A sense of humour and listening skills
Everyone enjoys having a laugh. We’re not asking that you have to be the next Lenny Henry, but children in general in particular identified that they value a good sense of humour in their foster carers. Children can be emotional, experiencing their own ups and downs as they grow up and go through life, however, a comforting presence during those difficult times that is able to put a smile on their face and lend an ear to listen makes all the difference.
This one may seem obvious. To become a foster carer you must truly want it. This means attending and participating in planning and review meetings, school meetings and events and court hearings. Not only must you be present for all of the above, but you must also be present and in the moment, enjoying the good times and enhancing each experience through your presence, offering safety and security and a shoulder to lean on.
A problem solver
We all have problems. From the moment we are born, we are kicking and screaming about something and that pretty much continues from childhood, through our teenage years and all the way into adulthood. While at a certain age the screams may get quieter and the kicking may stop, the problems in some shape or form remain. Children and young people in foster care have their own problems and as a foster carer it is key to recognise their problems as a priority. Empathising with them, listening, and solving any problems that they might need solving. Sounds easy, doesn’t it? Just to make things a little more difficult, there are also some problems that don’t need solving, but instead, listening is all that is needed. We’ll let you use your foster care training and experience to decide which is the most appropriate action to take.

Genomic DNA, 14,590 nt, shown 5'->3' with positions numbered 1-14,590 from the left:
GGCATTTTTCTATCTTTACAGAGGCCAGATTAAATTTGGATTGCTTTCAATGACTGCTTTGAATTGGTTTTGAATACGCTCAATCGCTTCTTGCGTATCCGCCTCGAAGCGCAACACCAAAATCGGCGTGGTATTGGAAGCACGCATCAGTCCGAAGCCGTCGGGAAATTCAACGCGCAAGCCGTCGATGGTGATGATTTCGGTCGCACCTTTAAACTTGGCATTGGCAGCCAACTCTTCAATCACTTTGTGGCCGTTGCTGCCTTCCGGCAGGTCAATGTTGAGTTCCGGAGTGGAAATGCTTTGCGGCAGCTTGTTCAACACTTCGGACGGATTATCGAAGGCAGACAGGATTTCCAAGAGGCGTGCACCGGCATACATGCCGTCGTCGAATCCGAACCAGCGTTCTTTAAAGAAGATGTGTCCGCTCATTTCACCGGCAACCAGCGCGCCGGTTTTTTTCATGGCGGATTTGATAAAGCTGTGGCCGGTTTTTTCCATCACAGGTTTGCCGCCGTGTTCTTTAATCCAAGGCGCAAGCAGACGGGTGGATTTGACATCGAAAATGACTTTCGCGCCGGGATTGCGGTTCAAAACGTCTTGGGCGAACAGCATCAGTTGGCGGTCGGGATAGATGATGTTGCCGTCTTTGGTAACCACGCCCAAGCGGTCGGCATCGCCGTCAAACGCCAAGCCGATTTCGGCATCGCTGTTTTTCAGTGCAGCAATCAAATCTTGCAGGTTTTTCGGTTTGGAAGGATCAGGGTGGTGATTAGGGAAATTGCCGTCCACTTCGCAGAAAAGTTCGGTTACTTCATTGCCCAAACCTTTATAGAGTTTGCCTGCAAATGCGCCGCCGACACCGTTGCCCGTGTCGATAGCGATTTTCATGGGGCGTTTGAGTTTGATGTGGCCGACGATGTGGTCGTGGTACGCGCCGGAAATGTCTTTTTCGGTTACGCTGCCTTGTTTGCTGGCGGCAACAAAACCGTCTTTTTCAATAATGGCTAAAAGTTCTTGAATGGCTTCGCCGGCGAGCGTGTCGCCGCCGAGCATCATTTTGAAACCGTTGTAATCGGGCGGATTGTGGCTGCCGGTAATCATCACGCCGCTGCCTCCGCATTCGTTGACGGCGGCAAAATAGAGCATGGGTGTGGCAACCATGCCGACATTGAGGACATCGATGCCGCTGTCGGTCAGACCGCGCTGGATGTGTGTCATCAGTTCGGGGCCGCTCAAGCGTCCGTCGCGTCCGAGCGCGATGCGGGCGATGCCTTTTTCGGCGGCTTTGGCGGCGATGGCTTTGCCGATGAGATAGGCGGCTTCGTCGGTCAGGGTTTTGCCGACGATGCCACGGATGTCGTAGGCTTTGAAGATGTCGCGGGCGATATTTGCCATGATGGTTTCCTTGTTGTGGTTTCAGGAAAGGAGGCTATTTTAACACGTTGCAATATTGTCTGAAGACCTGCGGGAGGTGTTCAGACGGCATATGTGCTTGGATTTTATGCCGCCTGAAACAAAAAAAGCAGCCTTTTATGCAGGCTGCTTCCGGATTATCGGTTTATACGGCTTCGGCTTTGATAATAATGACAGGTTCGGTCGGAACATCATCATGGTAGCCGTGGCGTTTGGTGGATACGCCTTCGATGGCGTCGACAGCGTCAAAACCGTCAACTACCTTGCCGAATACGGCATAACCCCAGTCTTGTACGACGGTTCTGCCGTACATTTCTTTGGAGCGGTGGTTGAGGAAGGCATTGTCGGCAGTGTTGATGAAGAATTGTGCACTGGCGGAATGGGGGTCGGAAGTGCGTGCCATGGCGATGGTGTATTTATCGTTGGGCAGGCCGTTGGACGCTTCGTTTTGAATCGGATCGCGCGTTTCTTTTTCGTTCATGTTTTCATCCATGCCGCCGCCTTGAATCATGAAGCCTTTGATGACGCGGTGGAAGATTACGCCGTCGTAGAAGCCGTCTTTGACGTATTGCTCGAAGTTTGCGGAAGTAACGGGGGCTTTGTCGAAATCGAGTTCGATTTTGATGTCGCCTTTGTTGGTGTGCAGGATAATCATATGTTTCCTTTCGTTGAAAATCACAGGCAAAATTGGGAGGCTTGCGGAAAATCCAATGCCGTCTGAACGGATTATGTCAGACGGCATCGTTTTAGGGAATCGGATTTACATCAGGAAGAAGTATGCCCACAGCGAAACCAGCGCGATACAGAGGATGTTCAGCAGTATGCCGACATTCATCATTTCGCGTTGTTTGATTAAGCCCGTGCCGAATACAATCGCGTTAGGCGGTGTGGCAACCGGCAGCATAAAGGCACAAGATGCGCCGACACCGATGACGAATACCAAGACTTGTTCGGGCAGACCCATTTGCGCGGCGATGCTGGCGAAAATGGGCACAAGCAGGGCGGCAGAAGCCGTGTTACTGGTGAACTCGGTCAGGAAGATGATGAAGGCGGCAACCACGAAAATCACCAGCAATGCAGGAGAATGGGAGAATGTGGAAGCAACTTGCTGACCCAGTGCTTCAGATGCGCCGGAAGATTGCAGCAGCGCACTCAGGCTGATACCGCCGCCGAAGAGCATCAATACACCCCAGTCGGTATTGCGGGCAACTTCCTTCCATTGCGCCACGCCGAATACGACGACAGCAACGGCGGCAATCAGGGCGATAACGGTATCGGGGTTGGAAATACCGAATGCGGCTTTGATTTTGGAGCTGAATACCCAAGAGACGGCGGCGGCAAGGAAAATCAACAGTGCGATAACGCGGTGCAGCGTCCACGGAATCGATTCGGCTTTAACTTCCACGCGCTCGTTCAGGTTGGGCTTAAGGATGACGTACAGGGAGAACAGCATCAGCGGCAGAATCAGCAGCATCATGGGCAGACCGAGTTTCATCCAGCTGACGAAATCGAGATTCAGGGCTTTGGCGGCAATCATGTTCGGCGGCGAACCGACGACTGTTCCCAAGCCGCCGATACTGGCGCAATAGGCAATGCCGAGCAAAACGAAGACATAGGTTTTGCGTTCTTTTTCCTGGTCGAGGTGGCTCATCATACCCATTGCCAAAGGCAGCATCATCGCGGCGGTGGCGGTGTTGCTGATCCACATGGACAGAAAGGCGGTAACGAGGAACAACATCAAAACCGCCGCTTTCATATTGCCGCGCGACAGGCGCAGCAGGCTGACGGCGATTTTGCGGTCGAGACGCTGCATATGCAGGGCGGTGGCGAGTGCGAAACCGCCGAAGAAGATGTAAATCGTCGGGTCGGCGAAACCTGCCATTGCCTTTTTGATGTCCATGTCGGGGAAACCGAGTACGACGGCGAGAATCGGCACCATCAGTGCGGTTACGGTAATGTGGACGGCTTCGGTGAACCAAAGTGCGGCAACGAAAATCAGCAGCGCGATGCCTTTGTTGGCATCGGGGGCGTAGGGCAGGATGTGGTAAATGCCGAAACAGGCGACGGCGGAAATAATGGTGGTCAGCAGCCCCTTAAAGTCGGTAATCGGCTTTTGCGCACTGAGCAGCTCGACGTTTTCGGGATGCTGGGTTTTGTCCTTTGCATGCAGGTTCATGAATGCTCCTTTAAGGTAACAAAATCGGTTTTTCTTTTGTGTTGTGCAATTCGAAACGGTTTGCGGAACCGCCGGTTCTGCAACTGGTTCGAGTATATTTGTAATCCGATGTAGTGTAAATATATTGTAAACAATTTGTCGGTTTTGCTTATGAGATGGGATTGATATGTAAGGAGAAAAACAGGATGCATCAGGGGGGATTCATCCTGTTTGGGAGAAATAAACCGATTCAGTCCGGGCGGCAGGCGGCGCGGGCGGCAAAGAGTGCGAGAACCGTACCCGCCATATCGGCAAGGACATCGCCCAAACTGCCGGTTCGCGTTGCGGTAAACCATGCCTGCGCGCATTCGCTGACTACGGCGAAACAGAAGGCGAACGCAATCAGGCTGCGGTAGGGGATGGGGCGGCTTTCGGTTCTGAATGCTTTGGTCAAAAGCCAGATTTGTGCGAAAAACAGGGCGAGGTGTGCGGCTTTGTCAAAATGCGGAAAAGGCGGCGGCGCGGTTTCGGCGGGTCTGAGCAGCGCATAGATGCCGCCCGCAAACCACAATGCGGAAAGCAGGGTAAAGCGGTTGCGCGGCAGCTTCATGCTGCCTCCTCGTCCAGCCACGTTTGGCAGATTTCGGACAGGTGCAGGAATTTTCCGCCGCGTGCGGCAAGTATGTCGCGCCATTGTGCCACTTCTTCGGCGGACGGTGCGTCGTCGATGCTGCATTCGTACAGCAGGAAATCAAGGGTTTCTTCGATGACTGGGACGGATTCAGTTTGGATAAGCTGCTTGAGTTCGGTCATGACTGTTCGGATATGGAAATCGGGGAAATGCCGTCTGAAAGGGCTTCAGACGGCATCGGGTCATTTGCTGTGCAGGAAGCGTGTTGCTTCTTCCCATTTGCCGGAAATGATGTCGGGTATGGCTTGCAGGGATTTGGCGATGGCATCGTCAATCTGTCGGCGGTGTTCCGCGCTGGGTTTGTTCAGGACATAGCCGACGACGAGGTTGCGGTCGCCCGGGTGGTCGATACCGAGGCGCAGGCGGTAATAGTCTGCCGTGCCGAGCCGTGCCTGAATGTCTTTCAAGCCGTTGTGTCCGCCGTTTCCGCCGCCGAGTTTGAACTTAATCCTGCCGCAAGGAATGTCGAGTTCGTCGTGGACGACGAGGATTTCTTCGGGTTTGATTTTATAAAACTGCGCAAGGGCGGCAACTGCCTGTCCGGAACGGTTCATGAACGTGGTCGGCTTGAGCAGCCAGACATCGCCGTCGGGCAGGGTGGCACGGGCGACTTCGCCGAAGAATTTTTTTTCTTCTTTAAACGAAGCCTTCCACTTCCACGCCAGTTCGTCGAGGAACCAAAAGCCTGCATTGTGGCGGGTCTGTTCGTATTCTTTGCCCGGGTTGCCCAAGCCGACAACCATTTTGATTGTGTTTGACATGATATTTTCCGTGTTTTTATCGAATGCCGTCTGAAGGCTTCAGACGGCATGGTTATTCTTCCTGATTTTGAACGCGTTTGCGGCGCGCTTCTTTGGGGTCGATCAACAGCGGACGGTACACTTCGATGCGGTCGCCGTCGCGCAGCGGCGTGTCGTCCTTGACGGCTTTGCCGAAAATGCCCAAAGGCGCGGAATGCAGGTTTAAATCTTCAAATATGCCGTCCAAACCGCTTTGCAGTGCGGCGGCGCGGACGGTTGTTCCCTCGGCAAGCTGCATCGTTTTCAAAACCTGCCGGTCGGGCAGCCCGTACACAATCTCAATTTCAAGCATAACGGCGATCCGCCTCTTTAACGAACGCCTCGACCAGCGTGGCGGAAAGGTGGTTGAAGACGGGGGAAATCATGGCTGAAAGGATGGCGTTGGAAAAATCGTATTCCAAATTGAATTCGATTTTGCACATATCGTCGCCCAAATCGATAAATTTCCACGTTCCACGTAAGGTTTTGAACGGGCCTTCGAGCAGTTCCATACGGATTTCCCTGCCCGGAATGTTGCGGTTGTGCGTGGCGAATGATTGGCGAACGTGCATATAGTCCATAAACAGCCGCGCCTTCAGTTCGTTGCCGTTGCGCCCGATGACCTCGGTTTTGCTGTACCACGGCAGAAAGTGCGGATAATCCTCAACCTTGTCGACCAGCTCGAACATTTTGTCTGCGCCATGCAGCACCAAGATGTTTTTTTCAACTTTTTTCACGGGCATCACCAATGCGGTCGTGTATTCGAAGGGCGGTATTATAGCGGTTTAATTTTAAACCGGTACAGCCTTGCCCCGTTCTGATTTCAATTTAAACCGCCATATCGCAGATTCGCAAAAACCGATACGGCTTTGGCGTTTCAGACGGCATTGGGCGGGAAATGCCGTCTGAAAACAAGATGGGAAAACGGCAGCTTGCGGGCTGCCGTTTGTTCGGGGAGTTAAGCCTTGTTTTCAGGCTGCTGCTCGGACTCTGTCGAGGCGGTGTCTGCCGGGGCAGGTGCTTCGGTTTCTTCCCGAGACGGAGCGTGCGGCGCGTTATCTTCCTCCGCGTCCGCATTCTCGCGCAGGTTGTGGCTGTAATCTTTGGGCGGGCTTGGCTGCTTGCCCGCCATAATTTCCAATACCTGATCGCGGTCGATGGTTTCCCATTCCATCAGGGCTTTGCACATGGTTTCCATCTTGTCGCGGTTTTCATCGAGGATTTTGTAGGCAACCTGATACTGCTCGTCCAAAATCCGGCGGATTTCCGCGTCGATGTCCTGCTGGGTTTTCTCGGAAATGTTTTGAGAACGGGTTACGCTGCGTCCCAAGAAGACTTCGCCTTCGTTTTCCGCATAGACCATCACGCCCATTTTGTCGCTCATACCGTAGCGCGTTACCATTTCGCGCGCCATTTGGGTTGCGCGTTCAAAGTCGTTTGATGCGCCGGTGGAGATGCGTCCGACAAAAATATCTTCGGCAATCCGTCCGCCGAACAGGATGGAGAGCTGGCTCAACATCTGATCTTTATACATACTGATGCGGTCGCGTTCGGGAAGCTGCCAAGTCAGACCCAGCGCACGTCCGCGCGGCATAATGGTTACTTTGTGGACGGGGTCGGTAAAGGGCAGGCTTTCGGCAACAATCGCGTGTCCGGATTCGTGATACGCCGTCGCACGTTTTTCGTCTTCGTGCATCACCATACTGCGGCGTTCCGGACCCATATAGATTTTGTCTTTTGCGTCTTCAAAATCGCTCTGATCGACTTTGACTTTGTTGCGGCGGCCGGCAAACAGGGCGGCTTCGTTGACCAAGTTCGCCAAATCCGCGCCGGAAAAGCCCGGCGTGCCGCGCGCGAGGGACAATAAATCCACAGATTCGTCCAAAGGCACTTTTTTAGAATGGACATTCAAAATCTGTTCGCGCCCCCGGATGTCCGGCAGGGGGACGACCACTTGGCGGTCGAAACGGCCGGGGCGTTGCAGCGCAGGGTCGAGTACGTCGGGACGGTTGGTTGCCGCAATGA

Put the care in foster care
The key is in the name. A foster carer has to care. If you don’t care then you’re just not suited to be a foster carer at Nexus Fostering or any other fostering agency. Your care should not only extend to the children and young people under your care, but also yourself. You should also care about your own mental and physical well being.
Eagerness to learn
No one is born with all the knowledge in the world, no child is born the same and no one’s experiences are equal. For those reasons, constant learning is a must to be a success in foster care. A good foster carer will learn regularly from their training and support teams, but they will also learn daily from their foster child. An eagerness to learn is very important and good communication skills facilitate learning.
As a foster carer, there is an incredible amount of pressure on your shoulders. You have to be resilient and willing to rise to any challenge and set a good example to the child/young person under your care. You must help them to be ambitious and fuel their passions and desires so that they can live up to their abilities and fulfil their potential.
As you can see there’s a lot to consider when deciding if you would make a good foster carer. However, the list above is by no means exhaustive and there are plenty more characteristics that are essential for being a good foster carer. If you would like to find out more, then follow us on Facebook or reach out to our team today. We have handy guides and booklets with bags of information that will help you to become a superstar foster carer!